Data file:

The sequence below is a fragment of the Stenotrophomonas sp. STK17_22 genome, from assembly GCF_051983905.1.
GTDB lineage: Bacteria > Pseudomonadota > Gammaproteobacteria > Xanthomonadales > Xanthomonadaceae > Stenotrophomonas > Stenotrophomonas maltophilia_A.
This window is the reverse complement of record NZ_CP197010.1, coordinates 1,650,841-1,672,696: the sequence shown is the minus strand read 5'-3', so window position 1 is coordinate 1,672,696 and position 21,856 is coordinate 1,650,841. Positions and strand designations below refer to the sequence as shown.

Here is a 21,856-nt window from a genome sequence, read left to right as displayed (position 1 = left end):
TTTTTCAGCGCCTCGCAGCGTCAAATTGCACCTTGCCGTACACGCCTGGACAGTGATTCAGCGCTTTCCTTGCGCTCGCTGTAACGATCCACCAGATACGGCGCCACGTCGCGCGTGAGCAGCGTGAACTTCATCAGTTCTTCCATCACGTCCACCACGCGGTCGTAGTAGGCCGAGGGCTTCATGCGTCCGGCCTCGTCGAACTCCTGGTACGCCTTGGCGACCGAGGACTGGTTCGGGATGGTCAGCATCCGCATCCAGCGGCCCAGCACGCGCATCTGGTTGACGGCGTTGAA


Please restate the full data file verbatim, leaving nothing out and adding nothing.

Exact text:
The sequence below is a fragment of the Stenotrophomonas sp. STK17_22 genome, from assembly GCF_051983905.1.
GTDB lineage: Bacteria > Pseudomonadota > Gammaproteobacteria > Xanthomonadales > Xanthomonadaceae > Stenotrophomonas > Stenotrophomonas maltophilia_A.
This window is the reverse complement of record NZ_CP197010.1, coordinates 1,650,841-1,672,696: the sequence shown is the minus strand read 5'-3', so window position 1 is coordinate 1,672,696 and position 21,856 is coordinate 1,650,841. Positions and strand designations below refer to the sequence as shown.

Here is a 21,856-nt window from a genome sequence, read left to right as displayed (position 1 = left end):
TTTTTCAGCGCCTCGCAGCGTCAAATTGCACCTTGCCGTACACGCCTGGACAGTGATTCAGCGCTTTCCTTGCGCTCGCTGTAACGATCCACCAGATACGGCGCCACGTCGCGCGTGAGCAGCGTGAACTTCATCAGTTCTTCCATCACGTCCACCACGCGGTCGTAGTAGGCCGAGGGCTTCATGCGTCCGGCCTCGTCGAACTCCTGGTACGCCTTGGCGACCGAGGACTGGTTCGGGATGGTCAGCATCCGCATCCAGCGGCCCAGCACGCGCATCTGGTTGACGGCGTTGAA